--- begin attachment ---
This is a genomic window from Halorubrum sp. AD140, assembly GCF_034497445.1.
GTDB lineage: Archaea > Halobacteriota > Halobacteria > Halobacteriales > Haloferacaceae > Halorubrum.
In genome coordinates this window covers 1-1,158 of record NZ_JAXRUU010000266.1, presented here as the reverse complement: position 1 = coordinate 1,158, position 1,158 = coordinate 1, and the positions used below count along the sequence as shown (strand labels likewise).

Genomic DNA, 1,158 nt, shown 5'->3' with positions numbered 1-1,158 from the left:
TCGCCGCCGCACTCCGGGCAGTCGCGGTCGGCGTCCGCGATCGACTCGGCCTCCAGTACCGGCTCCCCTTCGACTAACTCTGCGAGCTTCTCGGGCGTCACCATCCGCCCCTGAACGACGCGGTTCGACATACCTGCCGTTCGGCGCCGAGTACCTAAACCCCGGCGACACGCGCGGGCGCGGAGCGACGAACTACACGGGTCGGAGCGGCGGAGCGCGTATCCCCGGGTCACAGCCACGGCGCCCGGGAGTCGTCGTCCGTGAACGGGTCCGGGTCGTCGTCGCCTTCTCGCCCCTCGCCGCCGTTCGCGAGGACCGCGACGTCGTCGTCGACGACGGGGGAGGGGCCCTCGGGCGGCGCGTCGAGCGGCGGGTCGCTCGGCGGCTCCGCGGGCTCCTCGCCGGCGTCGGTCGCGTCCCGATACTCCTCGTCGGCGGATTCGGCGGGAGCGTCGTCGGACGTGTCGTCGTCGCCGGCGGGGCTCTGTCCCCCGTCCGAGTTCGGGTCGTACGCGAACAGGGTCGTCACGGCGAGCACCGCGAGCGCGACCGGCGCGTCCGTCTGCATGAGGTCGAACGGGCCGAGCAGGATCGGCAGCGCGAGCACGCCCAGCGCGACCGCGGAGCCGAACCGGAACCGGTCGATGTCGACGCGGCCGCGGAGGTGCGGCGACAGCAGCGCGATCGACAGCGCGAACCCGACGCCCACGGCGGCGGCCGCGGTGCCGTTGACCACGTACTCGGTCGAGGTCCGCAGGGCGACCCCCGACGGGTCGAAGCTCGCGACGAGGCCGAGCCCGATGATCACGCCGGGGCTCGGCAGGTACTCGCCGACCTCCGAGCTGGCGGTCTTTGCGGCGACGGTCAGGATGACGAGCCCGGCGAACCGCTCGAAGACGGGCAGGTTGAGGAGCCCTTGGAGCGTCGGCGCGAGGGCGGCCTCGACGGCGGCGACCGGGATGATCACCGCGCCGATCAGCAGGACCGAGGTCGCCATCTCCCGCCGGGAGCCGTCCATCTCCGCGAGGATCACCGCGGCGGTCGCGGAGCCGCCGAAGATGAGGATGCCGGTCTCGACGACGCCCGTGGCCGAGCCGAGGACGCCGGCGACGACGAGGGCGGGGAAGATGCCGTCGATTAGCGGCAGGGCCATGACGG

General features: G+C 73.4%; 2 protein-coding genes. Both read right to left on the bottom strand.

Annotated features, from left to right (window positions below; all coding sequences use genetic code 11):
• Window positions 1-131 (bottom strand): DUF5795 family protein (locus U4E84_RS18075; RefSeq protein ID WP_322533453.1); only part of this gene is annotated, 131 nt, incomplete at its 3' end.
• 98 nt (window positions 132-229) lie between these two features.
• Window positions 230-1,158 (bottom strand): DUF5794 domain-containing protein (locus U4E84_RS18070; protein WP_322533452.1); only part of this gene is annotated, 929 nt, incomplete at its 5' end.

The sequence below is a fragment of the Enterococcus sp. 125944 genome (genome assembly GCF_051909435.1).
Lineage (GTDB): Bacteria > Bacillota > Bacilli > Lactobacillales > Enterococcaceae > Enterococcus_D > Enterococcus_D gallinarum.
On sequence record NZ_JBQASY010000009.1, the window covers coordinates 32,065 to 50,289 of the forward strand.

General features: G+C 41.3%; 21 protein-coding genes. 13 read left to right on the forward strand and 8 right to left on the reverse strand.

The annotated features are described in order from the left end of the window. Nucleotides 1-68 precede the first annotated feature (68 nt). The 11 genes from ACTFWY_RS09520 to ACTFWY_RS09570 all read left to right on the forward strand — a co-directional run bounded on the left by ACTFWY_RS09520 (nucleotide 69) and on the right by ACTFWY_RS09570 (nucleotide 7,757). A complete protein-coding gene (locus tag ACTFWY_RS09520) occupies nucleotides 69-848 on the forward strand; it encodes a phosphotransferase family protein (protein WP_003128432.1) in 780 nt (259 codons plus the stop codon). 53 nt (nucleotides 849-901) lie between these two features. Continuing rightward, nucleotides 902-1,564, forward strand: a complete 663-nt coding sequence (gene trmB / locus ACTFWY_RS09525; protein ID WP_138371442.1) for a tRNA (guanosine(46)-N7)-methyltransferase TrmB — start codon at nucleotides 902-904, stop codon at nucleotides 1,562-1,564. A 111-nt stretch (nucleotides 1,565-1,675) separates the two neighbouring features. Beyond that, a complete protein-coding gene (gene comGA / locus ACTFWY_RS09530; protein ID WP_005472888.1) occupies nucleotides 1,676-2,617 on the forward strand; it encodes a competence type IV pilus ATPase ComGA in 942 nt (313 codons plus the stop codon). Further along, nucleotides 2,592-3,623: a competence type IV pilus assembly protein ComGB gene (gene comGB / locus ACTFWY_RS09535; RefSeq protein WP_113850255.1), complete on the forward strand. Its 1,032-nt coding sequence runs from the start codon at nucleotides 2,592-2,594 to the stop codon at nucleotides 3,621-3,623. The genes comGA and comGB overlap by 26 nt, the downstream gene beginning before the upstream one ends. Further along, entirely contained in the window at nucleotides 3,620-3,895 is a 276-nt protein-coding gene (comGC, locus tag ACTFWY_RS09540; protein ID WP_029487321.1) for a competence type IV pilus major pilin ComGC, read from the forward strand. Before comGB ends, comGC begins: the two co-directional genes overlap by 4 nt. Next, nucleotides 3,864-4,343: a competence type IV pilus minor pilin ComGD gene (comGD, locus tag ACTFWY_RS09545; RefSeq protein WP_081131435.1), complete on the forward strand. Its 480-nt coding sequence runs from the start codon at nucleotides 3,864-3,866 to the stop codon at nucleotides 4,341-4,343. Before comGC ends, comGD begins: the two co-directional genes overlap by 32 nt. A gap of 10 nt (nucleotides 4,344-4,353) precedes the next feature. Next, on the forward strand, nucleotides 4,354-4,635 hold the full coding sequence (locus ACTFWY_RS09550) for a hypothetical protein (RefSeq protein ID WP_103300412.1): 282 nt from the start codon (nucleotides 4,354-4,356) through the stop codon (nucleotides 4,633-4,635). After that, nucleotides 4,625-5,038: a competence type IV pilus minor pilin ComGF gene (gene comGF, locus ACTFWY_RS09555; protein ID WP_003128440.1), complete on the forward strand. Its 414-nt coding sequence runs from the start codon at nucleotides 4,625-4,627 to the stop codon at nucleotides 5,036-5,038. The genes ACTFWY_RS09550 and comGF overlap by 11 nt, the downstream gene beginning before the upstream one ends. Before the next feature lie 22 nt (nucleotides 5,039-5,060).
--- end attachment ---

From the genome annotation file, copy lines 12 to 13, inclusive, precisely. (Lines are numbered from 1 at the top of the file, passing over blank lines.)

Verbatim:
Lineage (GTDB): Bacteria > Bacillota > Bacilli > Lactobacillales > Enterococcaceae > Enterococcus_D > Enterococcus_D gallinarum.
On sequence record NZ_JBQASY010000009.1, the window covers coordinates 32,065 to 50,289 of the forward strand.